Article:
AIA A312-2010 Performance Bond Requires Contractors to Terminate a Subcontract Before the Surety’s Obligations Are Triggered

By Sara M. Bour, Esq., Manager and Counsel, AIA Contract Documents

July 11, 2022

For performance bonds, a claimant’s strict compliance with the bond’s terms is often required by the surety and ultimately, the court. This was found to be true in a recent case that was decided by the United States Court of Appeals for the First Circuit. In Arch Insurance Company v. Graphic Builders LLC, the Court, while ruling in favor of the surety, held that under Massachusetts law, the surety’s obligation to perform certain subcontract warranty work under the AIA Contract Documents A312®-2010 Performance Bond is conditioned upon the general contractor’s compliance with the terms of the bond.[1]

This case arose out of a construction project in Charlestown, Massachusetts. Graphic Builders, LLC was hired to perform work on a project, which included converting a commercial building into apartments and construction of an apartment structure. Graphic subcontracted with RCM Modular, Inc. to fabricate and assemble portions of the work. An A312 Performance Bond was issued as part of the subcontract documents.

During the project, Graphic complained that portions of RCM’s work were defective. As a result, Graphic sent a letter to the surety, Arch Insurance Company, stating that RCM had defaulted under the subcontract. Graphic reported that it had not received a meaningful response from RCM concerning the defective work, and therefore, Graphic “engaged in remedial efforts to correct” the defective work.[2] Graphic made a claim for $3.18 million in remedial costs, as well as a demand under the performance bond that Arch deliver a window warranty in accordance with RCM’s scope of work. Arch denied liability on the grounds that Graphic had not complied with the bond – Graphic had not terminated RCM before undertaking the performance of RCM’s work – and therefore, Arch’s bonded obligations were not triggered.

Arch filed an action for declaratory judgment that Graphic had materially breached the performance bond, thereby discharging Arch from liability. Graphic counterclaimed that the bond’s preconditions for performance do not apply to Arch’s obligation to provide a window warranty. On appeal, the Court considered whether Section 3 of the bond, which sets forth certain preconditions for the surety’s obligation to perform, apply to Graphic’s window warranty claim. Section 3 provides, generally, that if Graphic is not in default under the subcontract, Arch’s obligations under the bond arise after:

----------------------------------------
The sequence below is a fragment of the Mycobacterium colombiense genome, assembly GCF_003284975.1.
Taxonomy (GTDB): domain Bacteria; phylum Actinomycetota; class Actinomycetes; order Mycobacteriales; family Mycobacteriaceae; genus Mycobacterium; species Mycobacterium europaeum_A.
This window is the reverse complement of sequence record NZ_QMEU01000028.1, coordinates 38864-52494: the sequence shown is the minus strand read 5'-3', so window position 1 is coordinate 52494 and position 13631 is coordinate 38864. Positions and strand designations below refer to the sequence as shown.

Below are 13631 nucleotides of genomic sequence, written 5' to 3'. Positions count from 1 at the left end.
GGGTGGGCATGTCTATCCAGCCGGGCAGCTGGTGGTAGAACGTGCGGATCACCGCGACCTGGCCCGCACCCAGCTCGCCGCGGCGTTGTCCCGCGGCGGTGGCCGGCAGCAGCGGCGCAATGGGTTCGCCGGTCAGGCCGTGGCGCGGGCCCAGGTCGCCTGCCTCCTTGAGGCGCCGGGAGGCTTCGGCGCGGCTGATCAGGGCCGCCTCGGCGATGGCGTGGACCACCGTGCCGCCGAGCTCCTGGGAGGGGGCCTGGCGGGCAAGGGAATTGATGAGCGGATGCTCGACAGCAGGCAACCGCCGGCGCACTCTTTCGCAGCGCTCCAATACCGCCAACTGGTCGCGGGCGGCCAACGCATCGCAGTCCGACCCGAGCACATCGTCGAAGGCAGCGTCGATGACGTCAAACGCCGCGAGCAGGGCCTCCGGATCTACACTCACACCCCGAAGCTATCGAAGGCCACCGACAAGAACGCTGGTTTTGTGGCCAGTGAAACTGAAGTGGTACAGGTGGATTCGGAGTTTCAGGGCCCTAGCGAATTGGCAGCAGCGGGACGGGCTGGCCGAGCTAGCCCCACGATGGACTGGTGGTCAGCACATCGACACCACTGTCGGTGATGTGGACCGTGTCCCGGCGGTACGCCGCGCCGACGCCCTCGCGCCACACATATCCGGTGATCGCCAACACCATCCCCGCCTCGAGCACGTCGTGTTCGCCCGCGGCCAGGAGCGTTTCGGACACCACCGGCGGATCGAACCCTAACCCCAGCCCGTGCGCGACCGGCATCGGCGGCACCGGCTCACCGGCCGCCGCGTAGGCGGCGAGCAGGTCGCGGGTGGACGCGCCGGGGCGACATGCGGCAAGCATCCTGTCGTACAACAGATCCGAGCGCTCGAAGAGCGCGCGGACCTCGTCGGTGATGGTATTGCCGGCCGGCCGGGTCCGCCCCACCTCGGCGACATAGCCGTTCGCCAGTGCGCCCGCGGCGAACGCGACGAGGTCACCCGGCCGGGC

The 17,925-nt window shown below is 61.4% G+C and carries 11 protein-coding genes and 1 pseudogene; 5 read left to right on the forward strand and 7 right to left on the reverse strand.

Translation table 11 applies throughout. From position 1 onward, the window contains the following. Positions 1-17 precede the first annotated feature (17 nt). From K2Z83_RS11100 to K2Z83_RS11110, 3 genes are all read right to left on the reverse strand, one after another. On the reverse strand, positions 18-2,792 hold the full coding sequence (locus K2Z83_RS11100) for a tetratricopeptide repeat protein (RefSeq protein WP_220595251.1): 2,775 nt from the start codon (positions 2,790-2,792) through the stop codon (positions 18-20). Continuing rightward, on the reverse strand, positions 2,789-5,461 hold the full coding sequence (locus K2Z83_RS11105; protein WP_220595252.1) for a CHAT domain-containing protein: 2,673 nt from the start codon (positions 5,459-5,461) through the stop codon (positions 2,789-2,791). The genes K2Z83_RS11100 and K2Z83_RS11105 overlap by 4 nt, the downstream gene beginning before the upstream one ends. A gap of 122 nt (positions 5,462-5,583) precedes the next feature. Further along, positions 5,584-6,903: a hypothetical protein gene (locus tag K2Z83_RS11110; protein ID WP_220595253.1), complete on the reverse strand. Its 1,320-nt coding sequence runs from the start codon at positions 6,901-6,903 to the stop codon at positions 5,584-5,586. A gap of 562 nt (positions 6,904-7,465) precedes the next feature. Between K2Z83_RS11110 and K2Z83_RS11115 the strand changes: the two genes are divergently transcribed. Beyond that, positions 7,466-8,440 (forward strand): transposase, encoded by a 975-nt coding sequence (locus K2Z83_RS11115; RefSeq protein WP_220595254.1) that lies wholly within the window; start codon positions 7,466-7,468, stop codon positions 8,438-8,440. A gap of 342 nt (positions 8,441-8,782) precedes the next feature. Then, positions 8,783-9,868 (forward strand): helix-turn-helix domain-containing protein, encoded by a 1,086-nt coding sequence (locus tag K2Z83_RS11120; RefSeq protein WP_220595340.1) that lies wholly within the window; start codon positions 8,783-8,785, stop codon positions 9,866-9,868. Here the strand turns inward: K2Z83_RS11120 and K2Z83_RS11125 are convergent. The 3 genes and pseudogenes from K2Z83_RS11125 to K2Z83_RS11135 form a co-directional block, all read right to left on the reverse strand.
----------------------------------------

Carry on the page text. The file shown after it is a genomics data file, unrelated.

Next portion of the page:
1.  Graphic first provides notice to RCM and Arch that Graphic is considering declaring RCM in default, and whether Graphic is requesting a conference among these parties to discuss RCM’s performance;

2. Graphic declares RCM in default, terminates the subcontract and notifies Arch; and

3. Graphic agrees to pay the subcontract balance to Arch or to a contractor selected to perform the  subcontract work.

When the conditions of Section 3 have been met, the bond requires Arch to perform its duties, which may include arranging for the original subcontractor to complete the job; taking over the work; arranging for a new subcontractor to complete the work; or determining the amount it may be liable and making that payment to the contractor.[3]

It was undisputed that Graphic did not comply with sections 3.2 and 3.3 of the A312. Graphic argued that its demand that Arch provide a window warranty does not require compliance with section 3 of the bond because a “post-completion” warranty obligation is not subject to this section’s termination requirement.[4] The Court, however, found that no such distinction between a subcontractor’s hands-on construction work and its warranty obligations exist under the bond or related case law.[5] Rather, RCM’s warranty obligations are part of its subcontract work, all of which is subject to the requirements of Section 3. The Court noted that “section 3 and 5 of the A312 bond protect the surety by clearly signaling when the surety must take over for a defaulting principal and by giving the surety the choice on how to remediate the default.”[6] As such, the Court found that Arch’s obligation to perform and provide the window warranty under the performance bond was conditioned upon Graphic’s termination of RCM.[7] Since Graphic did not comply with the terms of the bond, the Court affirmed summary judgment in favor of Arch.

This case demonstrates the importance of adhering to the plain provisions of surety bonds. In other words, if Graphic wanted Arch to take action under its performance bond claim, Graphic should have strictly complied with the preconditions listed in the A312. Failure to comply with the terms of the bond can have drastic consequences, and ultimately lead to the denial of a payment or performance bond claim.

AIA Contract Documents has provided this article for general informational purposes only. The information provided is not legal opinion or legal advice and does not create an attorney-client relationship of any kind. This article is also not intended to provide guidance as to how project parties should interpret their specific contracts or resolve contract disputes, as those decisions will need to be made in consultation with legal counsel, insurance counsel, and other professionals, and based upon a multitude of factors.  

[1] Arch Insurance Company v. Graphic Builders LLC, 36 F.4th 12 (1st Cir. 2022). [2] Id. at 14. [3] Id. at 16. [4] Id. at 18. [5] Id. [6] Id. [7] Id. at 21.